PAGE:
- Keeping Ourselves Prisoners- I simply cannot stress this enough; we NEED fellowship with other sisters in Christ! It's truly ok to have some girl time. I've met quite a few ladies who feel guilty leaving their children with a relative or even their husbands, in order to have some time with their friends. I think we all feel some degree of guilt or concern, but I find that I still manage to have a good time and feel refreshed after some fellowship with friends. Stepping out of our home environment helps us come back refreshed and more ready to conquer our daily routine, which can quickly become mundane and depressing. We don't have to feel guilty. If our husbands are in agreement and there is a trust between us, then we should feel free and blessed to enjoy the company of a good friend or family member. It is beneficial, both emotionally and physically, since our physical bodies can be affected by our emotions. Don't keep yourself a prisoner. Invite a friend to coffee/tea, or accept an invitation made to you!
- Neglecting our appearance, home (clutter), and/or most importantly, God- Since our emotions play an important part in our homemaking, neglecting these three can affect us and reflect in our daily tasks.
For a related article on a study of how our clothes can affect our performance, click here.
b) neglecting our home- There are times we let the dishes pile a bit higher than we intended and the laundry may not get put away the day it comes out of the dryer, but we survive. We may not be thrilled, but we let it go. When let go far too long though, clutter and stress pile up. When it goes on too long, it's a sign it's time to examine ourselves for possible emotional issues. Our mess can be an indicator of how we are doing on the inside. Not only that, but even if we are well, emotionally, a cluttered home can quickly change that! Who feels joyful when walking into a messy home? Not many people. Neglecting our homes certainly contributes to miserable homemaking.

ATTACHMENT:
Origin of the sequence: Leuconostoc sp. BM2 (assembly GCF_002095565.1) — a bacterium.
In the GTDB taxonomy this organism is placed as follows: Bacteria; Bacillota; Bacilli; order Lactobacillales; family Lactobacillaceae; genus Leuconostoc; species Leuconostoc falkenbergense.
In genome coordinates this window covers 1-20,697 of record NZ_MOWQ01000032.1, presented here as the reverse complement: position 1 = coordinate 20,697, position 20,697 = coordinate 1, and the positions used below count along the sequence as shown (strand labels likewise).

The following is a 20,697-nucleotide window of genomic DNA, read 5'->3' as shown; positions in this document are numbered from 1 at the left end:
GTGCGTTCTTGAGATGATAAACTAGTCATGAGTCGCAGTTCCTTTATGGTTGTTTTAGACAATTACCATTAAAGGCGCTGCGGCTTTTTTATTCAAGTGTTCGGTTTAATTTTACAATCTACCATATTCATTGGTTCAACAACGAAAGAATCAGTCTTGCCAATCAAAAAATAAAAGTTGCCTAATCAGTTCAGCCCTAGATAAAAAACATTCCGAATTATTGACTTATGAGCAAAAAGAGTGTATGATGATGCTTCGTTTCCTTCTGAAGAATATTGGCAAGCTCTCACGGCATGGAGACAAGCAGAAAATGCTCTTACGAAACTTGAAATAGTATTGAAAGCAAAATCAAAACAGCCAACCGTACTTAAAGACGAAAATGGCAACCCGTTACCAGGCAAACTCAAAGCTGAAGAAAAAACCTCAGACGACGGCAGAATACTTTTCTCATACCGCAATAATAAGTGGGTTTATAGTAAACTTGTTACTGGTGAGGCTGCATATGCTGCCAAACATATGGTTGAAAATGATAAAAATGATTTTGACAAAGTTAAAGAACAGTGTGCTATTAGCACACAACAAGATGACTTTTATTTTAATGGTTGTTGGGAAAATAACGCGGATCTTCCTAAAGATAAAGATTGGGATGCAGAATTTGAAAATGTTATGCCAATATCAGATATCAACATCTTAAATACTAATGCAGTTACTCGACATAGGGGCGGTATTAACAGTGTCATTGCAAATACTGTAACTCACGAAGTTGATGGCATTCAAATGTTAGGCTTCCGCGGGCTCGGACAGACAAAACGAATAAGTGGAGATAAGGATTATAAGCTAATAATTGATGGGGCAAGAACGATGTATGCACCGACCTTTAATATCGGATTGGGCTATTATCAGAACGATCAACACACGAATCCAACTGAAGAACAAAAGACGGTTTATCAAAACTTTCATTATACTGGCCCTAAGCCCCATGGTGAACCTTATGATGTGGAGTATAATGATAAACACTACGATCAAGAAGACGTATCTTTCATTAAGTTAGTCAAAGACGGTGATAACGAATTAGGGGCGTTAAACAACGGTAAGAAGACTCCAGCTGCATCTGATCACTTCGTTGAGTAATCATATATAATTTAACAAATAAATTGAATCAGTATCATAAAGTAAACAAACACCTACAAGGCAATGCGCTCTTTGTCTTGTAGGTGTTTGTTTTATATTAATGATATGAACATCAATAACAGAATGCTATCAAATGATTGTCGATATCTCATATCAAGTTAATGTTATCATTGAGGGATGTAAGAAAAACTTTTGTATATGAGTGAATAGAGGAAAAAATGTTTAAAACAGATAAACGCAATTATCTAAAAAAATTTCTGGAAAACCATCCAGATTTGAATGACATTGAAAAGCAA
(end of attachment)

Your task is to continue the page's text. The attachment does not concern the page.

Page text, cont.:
c) neglecting God- Not enough time studying God's Word and not enough time in prayer and worship will take a toll on us. I've read a saying that says, "7 days without the Bible makes one weak (week)." Get it? It's true. Not the amount of time it takes, but the fact that it makes us spiritually weak. Acts 17:28 says, "For in him we live and move and exist..." We often let technology steal the time we should be spending with God. Becoming spiritually weak comes with many "side effects," including: losing our armor, having less resistance to sin, becoming less sensitive to the Holy Spirit, giving in to the flesh more easily, a lessened desire to serve others or minister to them, etc. Not being equipped spiritually means we're not as emotionally strong to run our home as God intended. We're more likely to fall apart under pressure, get offended at what we perceive to be thoughtlessness from our husbands, and feel overwhelmed, among other things. We'd be more likely to do things grudgingly than with love.
How quickly we can practice miserable homemaking! I commit to doing my best to find joy in mine. Let us remember that we do it as unto the Lord (Colossians3:23), working for him. We honor God as we honor our husbands and build our homes, keeping them holy and built on a foundation of our faith in Jesus Christ. May our attitudes be aligned with the Word of God. No complaining, comparing, or self-condemning!
Happy homemaking! It CAN be done!